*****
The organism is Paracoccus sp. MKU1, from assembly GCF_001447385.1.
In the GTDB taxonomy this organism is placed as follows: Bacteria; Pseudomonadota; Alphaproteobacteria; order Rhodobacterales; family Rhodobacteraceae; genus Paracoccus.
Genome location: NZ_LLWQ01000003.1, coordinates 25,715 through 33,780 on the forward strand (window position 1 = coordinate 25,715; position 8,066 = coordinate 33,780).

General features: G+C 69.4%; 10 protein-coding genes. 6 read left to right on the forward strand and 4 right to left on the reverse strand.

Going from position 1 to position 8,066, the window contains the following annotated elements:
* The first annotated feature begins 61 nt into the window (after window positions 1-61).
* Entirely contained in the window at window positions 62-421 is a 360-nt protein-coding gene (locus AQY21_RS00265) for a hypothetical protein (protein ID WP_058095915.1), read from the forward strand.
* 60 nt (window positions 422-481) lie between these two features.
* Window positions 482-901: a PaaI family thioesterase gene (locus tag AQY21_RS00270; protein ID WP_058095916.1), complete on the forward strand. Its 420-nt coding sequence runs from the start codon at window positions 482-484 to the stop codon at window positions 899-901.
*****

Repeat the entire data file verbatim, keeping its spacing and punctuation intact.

The organism is Paracoccus sp. MKU1, from assembly GCF_001447385.1.
In the GTDB taxonomy this organism is placed as follows: Bacteria; Pseudomonadota; Alphaproteobacteria; order Rhodobacterales; family Rhodobacteraceae; genus Paracoccus.
Genome location: NZ_LLWQ01000003.1, coordinates 25,715 through 33,780 on the forward strand (window position 1 = coordinate 25,715; position 8,066 = coordinate 33,780).

General features: G+C 69.4%; 10 protein-coding genes. 6 read left to right on the forward strand and 4 right to left on the reverse strand.

Going from position 1 to position 8,066, the window contains the following annotated elements:
* The first annotated feature begins 61 nt into the window (after window positions 1-61).
* Entirely contained in the window at window positions 62-421 is a 360-nt protein-coding gene (locus AQY21_RS00265) for a hypothetical protein (protein ID WP_058095915.1), read from the forward strand.
* 60 nt (window positions 422-481) lie between these two features.
* Window positions 482-901: a PaaI family thioesterase gene (locus tag AQY21_RS00270; protein ID WP_058095916.1), complete on the forward strand. Its 420-nt coding sequence runs from the start codon at window positions 482-484 to the stop codon at window positions 899-901.